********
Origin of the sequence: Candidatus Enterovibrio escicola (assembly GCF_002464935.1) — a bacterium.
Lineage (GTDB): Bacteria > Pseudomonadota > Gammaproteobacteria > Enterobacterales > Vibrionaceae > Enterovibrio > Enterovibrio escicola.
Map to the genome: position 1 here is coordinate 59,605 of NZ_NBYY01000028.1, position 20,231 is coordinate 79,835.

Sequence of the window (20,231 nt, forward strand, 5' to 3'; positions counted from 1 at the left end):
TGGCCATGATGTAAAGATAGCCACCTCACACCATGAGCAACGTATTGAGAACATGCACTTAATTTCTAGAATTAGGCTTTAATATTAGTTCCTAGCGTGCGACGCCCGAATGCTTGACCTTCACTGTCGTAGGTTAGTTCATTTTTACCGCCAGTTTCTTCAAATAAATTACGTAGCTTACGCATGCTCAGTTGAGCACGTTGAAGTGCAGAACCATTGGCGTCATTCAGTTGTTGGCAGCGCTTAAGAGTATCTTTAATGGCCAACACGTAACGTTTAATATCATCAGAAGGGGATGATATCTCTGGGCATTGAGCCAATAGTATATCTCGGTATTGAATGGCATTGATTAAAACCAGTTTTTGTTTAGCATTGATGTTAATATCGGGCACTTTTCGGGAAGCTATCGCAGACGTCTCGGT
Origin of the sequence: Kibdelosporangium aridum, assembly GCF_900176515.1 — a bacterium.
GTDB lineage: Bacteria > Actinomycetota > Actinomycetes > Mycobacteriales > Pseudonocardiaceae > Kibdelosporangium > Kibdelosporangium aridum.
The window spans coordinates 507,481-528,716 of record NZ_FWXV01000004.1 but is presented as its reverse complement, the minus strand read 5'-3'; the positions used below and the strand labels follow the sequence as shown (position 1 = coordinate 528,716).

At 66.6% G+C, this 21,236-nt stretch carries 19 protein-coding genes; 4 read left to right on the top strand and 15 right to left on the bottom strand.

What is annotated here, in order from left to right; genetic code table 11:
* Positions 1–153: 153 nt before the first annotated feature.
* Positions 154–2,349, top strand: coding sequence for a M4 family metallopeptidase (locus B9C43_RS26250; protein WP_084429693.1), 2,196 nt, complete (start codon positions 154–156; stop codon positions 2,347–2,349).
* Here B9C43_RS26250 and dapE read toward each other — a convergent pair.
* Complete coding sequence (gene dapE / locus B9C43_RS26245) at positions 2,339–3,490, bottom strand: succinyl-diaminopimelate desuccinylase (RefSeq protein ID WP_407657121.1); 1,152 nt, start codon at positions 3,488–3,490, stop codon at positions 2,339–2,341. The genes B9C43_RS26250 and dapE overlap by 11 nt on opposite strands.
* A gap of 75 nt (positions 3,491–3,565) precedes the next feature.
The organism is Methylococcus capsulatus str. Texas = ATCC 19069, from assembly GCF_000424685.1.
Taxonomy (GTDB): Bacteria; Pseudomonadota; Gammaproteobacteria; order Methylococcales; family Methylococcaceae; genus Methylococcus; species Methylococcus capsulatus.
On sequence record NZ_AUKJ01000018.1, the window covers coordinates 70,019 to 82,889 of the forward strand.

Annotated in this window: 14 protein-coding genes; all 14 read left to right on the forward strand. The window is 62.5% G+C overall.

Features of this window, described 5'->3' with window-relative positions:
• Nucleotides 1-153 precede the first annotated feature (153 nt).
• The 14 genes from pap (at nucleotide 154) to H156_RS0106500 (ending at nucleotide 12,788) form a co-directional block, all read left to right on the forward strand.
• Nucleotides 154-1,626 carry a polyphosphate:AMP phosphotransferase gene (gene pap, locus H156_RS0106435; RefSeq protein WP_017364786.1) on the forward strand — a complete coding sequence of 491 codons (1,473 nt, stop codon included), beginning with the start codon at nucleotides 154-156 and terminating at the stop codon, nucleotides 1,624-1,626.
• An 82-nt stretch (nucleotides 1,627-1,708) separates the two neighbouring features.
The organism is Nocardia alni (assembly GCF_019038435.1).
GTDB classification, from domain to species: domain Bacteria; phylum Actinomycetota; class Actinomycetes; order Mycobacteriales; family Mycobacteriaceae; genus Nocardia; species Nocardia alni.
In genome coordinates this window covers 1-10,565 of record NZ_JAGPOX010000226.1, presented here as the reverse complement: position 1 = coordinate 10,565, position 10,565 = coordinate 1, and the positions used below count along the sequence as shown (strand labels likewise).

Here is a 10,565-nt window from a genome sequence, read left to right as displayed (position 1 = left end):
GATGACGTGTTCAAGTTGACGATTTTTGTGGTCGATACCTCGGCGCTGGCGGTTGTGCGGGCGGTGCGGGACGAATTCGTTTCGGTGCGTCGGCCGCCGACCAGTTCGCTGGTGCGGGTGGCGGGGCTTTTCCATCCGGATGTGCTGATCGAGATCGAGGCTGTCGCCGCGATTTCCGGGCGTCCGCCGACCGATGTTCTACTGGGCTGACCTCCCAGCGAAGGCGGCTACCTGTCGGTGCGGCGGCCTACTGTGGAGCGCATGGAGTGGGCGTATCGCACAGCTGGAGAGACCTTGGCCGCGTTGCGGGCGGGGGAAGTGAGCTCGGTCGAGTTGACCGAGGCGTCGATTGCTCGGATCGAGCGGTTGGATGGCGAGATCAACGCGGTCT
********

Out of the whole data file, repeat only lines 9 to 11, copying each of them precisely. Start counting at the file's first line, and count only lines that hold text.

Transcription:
At 66.6% G+C, this 21,236-nt stretch carries 19 protein-coding genes; 4 read left to right on the top strand and 15 right to left on the bottom strand.

What is annotated here, in order from left to right; genetic code table 11:
* Positions 1–153: 153 nt before the first annotated feature.